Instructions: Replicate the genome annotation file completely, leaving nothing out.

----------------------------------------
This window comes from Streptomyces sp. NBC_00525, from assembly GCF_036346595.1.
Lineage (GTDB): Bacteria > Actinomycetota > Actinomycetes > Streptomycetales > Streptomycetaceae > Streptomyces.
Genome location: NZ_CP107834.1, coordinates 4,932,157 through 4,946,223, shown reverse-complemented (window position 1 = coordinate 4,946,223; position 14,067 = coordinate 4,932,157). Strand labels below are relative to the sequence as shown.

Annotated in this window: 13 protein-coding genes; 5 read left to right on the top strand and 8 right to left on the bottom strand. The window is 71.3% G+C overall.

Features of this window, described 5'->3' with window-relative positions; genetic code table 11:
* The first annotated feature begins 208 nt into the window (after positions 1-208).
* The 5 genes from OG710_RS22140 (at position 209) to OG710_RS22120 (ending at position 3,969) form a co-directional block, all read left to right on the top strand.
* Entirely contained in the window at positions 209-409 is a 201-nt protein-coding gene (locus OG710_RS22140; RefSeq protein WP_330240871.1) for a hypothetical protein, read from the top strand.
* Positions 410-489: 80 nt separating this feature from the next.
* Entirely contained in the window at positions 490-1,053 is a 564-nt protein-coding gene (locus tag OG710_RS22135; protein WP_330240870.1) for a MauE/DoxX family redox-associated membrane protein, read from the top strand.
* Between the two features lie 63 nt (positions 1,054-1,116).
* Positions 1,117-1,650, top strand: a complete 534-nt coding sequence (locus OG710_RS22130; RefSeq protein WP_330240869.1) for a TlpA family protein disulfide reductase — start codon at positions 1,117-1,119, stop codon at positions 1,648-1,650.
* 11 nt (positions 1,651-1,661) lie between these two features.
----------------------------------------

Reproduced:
This window comes from Streptomyces sp. NBC_00525, from assembly GCF_036346595.1.
Lineage (GTDB): Bacteria > Actinomycetota > Actinomycetes > Streptomycetales > Streptomycetaceae > Streptomyces.
Genome location: NZ_CP107834.1, coordinates 4,932,157 through 4,946,223, shown reverse-complemented (window position 1 = coordinate 4,946,223; position 14,067 = coordinate 4,932,157). Strand labels below are relative to the sequence as shown.

Annotated in this window: 13 protein-coding genes; 5 read left to right on the top strand and 8 right to left on the bottom strand. The window is 71.3% G+C overall.

Features of this window, described 5'->3' with window-relative positions; genetic code table 11:
* The first annotated feature begins 208 nt into the window (after positions 1-208).
* The 5 genes from OG710_RS22140 (at position 209) to OG710_RS22120 (ending at position 3,969) form a co-directional block, all read left to right on the top strand.
* Entirely contained in the window at positions 209-409 is a 201-nt protein-coding gene (locus OG710_RS22140; RefSeq protein WP_330240871.1) for a hypothetical protein, read from the top strand.
* Positions 410-489: 80 nt separating this feature from the next.
* Entirely contained in the window at positions 490-1,053 is a 564-nt protein-coding gene (locus tag OG710_RS22135; protein WP_330240870.1) for a MauE/DoxX family redox-associated membrane protein, read from the top strand.
* Between the two features lie 63 nt (positions 1,054-1,116).
* Positions 1,117-1,650, top strand: a complete 534-nt coding sequence (locus OG710_RS22130; RefSeq protein WP_330240869.1) for a TlpA family protein disulfide reductase — start codon at positions 1,117-1,119, stop codon at positions 1,648-1,650.
* 11 nt (positions 1,651-1,661) lie between these two features.